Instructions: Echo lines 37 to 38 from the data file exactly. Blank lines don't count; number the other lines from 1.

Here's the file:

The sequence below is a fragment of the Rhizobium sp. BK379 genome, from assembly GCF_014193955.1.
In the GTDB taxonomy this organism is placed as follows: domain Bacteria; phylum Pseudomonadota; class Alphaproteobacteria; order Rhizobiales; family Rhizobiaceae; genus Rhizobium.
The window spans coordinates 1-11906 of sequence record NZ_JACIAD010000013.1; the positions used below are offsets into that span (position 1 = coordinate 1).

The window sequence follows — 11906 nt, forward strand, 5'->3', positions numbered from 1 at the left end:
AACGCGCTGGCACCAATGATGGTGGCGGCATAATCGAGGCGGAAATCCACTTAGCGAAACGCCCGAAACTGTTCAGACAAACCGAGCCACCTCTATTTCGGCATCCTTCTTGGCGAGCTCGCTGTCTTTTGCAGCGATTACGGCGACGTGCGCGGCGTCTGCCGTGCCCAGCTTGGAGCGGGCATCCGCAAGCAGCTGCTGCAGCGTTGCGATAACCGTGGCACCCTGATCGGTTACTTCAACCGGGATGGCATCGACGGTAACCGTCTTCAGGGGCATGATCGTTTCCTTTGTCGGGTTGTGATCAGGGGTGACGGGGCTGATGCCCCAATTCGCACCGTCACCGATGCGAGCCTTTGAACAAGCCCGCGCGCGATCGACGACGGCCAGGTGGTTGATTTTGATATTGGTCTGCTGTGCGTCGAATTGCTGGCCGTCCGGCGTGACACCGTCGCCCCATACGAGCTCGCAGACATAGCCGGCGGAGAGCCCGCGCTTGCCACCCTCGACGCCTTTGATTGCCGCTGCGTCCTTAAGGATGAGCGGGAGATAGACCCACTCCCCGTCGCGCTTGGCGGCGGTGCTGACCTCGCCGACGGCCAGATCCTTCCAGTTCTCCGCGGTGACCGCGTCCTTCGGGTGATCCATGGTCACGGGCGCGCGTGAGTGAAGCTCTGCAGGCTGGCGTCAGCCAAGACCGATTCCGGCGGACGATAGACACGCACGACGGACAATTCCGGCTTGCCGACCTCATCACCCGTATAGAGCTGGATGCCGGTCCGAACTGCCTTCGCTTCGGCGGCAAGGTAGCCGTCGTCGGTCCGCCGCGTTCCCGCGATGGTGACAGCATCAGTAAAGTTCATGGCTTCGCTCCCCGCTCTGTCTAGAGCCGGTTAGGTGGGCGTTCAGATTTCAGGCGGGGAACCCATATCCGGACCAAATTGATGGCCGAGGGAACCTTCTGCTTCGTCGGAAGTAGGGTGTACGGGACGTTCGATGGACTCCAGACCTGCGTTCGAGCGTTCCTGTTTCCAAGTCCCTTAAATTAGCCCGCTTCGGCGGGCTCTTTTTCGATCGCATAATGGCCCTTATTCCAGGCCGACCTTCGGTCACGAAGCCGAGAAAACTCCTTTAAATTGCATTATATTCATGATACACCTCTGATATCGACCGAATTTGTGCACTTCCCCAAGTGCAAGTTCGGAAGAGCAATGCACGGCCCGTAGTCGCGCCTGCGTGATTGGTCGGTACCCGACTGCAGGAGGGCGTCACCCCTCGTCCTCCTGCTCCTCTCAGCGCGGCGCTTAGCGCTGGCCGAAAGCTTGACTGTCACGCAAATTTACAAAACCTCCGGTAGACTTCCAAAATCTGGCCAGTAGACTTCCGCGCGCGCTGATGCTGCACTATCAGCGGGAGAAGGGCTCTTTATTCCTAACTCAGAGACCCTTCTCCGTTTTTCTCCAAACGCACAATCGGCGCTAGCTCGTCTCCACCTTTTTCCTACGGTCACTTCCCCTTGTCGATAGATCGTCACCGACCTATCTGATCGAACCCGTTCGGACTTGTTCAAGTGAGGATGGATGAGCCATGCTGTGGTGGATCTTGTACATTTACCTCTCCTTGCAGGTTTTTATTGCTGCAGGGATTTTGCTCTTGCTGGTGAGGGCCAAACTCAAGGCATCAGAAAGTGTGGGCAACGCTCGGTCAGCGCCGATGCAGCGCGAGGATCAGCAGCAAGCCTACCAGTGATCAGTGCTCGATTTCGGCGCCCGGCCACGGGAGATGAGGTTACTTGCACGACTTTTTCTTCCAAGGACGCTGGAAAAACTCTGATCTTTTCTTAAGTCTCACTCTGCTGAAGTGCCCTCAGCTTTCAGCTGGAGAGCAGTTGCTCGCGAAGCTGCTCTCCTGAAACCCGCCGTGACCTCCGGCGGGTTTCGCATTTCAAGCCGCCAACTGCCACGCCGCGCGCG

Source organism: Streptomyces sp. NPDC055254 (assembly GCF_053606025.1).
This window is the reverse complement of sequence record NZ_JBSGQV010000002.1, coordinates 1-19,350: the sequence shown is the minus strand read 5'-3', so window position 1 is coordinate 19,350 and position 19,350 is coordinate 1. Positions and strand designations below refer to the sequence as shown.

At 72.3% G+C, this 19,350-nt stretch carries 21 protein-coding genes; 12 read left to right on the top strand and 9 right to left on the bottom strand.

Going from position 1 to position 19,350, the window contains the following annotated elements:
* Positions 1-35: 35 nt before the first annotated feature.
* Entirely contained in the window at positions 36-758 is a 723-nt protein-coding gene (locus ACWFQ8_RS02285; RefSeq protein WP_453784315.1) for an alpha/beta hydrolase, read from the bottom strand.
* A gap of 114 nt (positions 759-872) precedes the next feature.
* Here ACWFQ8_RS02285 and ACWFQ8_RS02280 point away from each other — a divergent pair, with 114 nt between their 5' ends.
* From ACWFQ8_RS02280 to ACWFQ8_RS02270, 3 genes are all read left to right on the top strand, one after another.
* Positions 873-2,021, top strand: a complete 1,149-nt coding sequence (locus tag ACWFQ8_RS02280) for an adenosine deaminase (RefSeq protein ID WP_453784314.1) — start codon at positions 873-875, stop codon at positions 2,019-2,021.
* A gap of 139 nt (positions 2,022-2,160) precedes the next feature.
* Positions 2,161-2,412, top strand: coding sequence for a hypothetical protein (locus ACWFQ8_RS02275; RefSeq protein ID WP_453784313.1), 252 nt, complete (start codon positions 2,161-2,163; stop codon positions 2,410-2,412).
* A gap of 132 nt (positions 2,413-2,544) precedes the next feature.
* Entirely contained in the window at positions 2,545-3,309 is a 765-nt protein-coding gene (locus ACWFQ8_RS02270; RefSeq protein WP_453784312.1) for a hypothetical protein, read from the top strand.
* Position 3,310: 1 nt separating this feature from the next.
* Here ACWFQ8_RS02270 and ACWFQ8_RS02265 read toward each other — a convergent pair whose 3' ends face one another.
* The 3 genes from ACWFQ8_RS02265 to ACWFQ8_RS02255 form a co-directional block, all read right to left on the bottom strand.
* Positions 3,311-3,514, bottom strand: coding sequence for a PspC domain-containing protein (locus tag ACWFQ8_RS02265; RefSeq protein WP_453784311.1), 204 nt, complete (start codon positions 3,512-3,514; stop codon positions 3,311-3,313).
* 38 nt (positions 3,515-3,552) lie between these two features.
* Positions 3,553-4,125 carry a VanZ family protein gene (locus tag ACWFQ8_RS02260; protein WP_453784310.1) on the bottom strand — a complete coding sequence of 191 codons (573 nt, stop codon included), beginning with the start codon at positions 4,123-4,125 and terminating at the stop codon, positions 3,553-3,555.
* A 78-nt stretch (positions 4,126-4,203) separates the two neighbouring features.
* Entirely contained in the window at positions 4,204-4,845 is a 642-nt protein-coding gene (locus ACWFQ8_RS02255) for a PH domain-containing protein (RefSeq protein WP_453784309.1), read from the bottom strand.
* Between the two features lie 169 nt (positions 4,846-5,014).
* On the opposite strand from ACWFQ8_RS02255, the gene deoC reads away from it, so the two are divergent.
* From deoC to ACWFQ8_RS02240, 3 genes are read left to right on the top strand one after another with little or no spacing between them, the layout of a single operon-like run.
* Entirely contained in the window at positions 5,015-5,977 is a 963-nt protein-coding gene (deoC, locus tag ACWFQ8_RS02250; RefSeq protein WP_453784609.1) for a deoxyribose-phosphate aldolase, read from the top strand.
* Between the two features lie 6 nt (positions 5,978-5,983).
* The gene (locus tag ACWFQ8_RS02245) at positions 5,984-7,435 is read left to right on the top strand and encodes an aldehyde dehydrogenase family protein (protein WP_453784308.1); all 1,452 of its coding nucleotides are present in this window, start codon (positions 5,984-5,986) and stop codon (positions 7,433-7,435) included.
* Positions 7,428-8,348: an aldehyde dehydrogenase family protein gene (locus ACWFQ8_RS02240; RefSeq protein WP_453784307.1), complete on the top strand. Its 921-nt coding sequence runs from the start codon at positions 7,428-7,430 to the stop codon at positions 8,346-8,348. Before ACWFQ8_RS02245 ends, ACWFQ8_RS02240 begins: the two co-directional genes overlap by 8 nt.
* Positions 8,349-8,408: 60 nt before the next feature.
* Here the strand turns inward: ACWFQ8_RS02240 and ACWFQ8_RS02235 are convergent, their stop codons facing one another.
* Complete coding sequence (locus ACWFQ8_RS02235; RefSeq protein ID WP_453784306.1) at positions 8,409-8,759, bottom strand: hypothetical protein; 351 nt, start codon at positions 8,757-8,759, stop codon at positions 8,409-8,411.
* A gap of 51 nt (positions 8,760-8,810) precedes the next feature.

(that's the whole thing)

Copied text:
* Complete coding sequence (locus ACWFQ8_RS02235; RefSeq protein ID WP_453784306.1) at positions 8,409-8,759, bottom strand: hypothetical protein; 351 nt, start codon at positions 8,757-8,759, stop codon at positions 8,409-8,411.
* A gap of 51 nt (positions 8,760-8,810) precedes the next feature.